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Mets to get first look at remodeled Citi Field

The team announced multiple changes to Citi Field including a new left field wall and lowering the outfield wall to 8 feet. Videojournalist: Mario Gonzalez (April 3, 2012)

PORT ST. LUCIE, Fla. -- When the Mets arrive early this morning at newly renovated Citi Field, the first thing they might want to do is see exactly what it looks like. After hearing so much about the changes, the players will have only a few hours to adjust to the shorter, closer and now blue walls before the season opener against the Braves.

The ballpark's redesign is going to affect the Mets in plenty of obvious ways, but also in some you might not expect.

"For me, like with throws from the shortstop and stuff, there used to be a huge wall there and it used to be black," Ike Davis said. "Now it's going to be not there and I'm not sure how I'm going to see the ball from the fielders when they throw it."

Further complicating matters is that the Mets played a game in Tampa Wednesday, the back end of a home-and-home with the Yankees. That killed any chance of a workout day to help get comfortable at Citi Field.

"There isn't a big grace period," Jason Bay said, "so we'll be learning on the fly. But it's the only option we have. It's not that we're choosing to do it this way. Hopefully, it will be enough."

When Citi was built for the 2009 season, the Mets erected a chain-link facsimile at Field 7 of their spring training complex that mirrored the dimensions of their home park. With Citi Field reconfigured this winter, the Mets again made the corresponding changes to Field 7, but left the old walls standing to remind the hitters of how much better their lives are going to be now.

But trying to simulate the conditions at Citi Field on a patch of grass in Port St. Lucie is not the same as duplicating them. Field 7 had the same shorter, 8-foot-high wall from foul pole to foul pole. Just like Citi, it was 358 feet down the leftfield line as compared to 371 a year ago, 398 to center (408) and 375 down the line in right (378).

As expected, the Mets had a much easier time clearing those new fences during batting practice. But there are other factors to consider as well, including the gusty South Florida winds and the thick humidity. That's a little different than Willets Point in April and begged the question: Could anything be gauged from hitting on Field 7?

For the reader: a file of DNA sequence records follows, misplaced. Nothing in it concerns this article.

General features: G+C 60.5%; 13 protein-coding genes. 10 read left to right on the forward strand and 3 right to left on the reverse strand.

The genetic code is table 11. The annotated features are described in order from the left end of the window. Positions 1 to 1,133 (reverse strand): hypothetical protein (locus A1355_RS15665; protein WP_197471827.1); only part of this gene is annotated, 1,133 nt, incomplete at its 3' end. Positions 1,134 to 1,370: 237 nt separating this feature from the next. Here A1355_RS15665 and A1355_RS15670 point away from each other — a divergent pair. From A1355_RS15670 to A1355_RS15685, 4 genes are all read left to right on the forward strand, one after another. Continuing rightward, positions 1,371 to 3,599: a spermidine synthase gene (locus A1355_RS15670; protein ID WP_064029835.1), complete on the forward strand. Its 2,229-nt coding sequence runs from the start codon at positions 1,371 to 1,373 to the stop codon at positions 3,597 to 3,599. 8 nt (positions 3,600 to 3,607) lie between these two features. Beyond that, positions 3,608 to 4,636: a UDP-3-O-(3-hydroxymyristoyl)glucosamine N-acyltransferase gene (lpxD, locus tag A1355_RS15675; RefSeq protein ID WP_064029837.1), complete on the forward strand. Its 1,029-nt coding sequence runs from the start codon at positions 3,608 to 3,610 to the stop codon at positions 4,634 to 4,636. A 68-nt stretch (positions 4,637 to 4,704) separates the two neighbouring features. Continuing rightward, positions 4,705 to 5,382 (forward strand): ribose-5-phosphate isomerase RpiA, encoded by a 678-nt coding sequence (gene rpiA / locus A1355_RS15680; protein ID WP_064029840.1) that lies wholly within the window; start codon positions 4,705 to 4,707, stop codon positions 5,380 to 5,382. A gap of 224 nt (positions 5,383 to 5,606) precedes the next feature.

"You think you can," Bay said, "but it's very windy here. You kind of pop one up to the shortstop and it ends up on the other field somewhere. I'd venture to say you don't really learn anything in the true sense. You think, OK, maybe. But until you get to New York, and you're in those settings, you can't really get a good feel."

David Wright hit 10 home runs during Citi Field's inaugural season, and only five at home. But he followed that with 29 in 2010 in 157 games. Last year, slowed by a fractured back that sidelined him two months, he had 14 homers. Wright shakes off the perception that Citi Field was altered for him, but he's looking forward to the new dimensions.

"Obviously, you're bringing the fences in, so hitters should be happy, and I'm no different on that," Wright said. "But it's not like it's going to be balls flying out of there left and right. I've never changed my swing or thought about it differently because you play in a smaller or bigger ballpark."

Davis, a pull hitter whose power alley ranges to the right of the Home Run Apple, is particularly pleased that the right-centerfield wall in front of the bullpen has been moved in from 415 feet to 398.

"I'm excited just to know that if I hit the ball 10 feet short of the [old] wall, I have a chance to hit a home run now, and last year I didn't," Davis said. "It's always a good feeling when you don't have to hit it as far for a home run."

One player who may have benefited the most from Field 7 was Lucas Duda, who spent many spring training days shagging fly balls in the cozier rightfield. Duda has worked hard to improve his defense, but the best thing that could have happened to him was getting rid of the deep, jagged-edge canyon at old Citi.

"That Modell's kind of triangular thing out there, that was tough to play," Duda said. "When the ball was over my head, I didn't know which way it was going to carom. I think that's going to help me as far as covering more ground."

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